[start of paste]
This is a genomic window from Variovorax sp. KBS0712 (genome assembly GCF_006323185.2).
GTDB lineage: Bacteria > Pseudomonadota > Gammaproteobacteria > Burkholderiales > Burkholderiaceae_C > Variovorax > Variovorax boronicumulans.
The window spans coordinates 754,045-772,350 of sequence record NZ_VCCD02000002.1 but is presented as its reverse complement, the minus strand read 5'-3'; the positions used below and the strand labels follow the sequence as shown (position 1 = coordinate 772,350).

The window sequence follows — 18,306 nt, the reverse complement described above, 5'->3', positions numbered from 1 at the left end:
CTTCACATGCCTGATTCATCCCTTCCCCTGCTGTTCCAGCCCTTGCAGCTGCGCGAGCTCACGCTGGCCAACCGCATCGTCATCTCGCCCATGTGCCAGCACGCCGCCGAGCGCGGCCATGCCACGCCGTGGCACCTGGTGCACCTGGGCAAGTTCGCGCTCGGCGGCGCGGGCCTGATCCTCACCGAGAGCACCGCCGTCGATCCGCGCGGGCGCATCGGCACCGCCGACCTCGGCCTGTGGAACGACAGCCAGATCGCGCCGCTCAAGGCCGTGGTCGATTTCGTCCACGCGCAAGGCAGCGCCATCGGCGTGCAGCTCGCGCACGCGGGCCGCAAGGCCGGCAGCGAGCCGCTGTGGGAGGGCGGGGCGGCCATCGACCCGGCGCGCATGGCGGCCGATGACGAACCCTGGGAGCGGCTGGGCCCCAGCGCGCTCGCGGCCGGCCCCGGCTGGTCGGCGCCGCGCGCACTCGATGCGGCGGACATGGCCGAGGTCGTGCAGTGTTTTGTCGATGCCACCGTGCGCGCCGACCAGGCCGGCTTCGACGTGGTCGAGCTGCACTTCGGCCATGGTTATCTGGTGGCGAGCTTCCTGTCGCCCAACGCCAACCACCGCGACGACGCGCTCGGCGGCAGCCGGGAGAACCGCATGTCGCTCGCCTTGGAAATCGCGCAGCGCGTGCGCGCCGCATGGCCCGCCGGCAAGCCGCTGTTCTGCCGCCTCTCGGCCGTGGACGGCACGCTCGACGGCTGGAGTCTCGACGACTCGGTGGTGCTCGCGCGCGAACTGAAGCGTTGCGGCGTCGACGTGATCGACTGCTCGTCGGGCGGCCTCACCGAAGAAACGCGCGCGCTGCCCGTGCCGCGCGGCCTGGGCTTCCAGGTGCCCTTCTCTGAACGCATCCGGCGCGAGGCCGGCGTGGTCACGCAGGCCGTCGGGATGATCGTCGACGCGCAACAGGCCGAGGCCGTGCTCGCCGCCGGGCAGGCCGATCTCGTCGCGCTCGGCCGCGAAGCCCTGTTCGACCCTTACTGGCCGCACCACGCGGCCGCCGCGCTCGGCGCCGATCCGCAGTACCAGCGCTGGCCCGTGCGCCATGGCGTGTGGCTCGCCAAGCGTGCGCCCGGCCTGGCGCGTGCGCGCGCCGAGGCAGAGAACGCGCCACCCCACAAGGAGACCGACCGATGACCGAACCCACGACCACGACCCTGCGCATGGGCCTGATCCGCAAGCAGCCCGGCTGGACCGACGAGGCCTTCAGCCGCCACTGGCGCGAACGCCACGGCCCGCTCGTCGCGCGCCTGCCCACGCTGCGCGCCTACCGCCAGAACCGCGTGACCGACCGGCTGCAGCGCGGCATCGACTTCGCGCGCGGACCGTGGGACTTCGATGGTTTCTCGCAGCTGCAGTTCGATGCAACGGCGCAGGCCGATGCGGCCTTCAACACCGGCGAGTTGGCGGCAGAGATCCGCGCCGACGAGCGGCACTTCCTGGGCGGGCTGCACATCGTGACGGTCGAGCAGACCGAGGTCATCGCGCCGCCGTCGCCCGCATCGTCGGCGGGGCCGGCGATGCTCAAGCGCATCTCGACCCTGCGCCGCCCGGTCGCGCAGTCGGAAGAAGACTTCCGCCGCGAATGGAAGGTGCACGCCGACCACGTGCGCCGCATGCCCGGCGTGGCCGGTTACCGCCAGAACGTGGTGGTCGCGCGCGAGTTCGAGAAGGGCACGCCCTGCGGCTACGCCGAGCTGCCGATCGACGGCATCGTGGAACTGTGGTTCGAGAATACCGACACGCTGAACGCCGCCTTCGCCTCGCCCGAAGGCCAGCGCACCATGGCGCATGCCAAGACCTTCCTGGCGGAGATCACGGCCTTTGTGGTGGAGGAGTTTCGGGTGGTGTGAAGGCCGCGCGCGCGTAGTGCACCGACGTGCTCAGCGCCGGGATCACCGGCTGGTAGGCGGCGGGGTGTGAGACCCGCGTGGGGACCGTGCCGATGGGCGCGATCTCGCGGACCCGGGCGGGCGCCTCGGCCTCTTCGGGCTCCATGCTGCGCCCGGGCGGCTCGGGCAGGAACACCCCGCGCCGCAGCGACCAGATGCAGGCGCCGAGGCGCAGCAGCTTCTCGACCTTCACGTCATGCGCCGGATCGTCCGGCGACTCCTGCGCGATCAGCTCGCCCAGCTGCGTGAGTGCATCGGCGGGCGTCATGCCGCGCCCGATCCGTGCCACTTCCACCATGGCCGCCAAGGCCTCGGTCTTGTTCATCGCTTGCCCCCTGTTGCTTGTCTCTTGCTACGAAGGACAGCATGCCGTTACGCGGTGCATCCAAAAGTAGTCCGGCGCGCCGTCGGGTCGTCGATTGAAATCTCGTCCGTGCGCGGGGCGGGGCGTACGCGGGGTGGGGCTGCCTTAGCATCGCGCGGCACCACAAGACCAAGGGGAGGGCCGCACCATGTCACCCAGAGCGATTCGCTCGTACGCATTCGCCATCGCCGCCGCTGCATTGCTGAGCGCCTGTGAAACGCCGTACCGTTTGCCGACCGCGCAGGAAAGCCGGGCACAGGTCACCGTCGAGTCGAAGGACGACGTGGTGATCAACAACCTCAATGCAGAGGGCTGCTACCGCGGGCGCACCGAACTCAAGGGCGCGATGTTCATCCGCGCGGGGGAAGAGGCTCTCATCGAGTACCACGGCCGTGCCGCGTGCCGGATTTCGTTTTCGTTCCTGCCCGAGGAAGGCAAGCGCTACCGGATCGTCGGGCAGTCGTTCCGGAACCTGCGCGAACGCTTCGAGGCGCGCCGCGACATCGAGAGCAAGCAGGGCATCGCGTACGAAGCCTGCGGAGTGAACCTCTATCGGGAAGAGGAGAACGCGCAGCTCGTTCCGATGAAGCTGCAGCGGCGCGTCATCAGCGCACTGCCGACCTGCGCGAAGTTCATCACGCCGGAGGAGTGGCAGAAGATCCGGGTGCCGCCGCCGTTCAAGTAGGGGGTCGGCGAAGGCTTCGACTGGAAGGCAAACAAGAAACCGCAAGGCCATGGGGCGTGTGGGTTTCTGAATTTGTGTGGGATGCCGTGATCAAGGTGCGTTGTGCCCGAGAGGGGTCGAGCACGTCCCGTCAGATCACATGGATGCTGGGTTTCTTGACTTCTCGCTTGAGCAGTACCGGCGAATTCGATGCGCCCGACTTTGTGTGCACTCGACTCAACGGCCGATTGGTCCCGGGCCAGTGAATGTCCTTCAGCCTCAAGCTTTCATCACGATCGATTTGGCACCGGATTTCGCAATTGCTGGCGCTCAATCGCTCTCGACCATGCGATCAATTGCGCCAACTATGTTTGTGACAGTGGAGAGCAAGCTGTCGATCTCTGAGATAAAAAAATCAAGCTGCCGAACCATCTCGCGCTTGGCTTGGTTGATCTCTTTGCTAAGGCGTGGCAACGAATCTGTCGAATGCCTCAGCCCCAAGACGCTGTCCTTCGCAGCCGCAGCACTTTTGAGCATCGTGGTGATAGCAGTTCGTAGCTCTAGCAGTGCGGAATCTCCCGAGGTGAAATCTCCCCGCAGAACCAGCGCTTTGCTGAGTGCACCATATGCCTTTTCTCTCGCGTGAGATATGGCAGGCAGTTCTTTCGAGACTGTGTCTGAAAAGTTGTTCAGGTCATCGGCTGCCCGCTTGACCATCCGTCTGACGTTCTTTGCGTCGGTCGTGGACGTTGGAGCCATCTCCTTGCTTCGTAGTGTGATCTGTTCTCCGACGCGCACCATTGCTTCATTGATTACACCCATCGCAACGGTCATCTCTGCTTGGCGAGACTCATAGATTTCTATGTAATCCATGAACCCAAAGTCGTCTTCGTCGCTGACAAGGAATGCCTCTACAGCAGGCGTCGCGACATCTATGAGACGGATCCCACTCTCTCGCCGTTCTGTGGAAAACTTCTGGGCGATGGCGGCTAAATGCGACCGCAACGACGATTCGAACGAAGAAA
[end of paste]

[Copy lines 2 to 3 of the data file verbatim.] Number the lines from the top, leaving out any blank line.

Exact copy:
GTDB lineage: Bacteria > Pseudomonadota > Gammaproteobacteria > Burkholderiales > Burkholderiaceae_C > Variovorax > Variovorax boronicumulans.
The window spans coordinates 754,045-772,350 of sequence record NZ_VCCD02000002.1 but is presented as its reverse complement, the minus strand read 5'-3'; the positions used below and the strand labels follow the sequence as shown (position 1 = coordinate 772,350).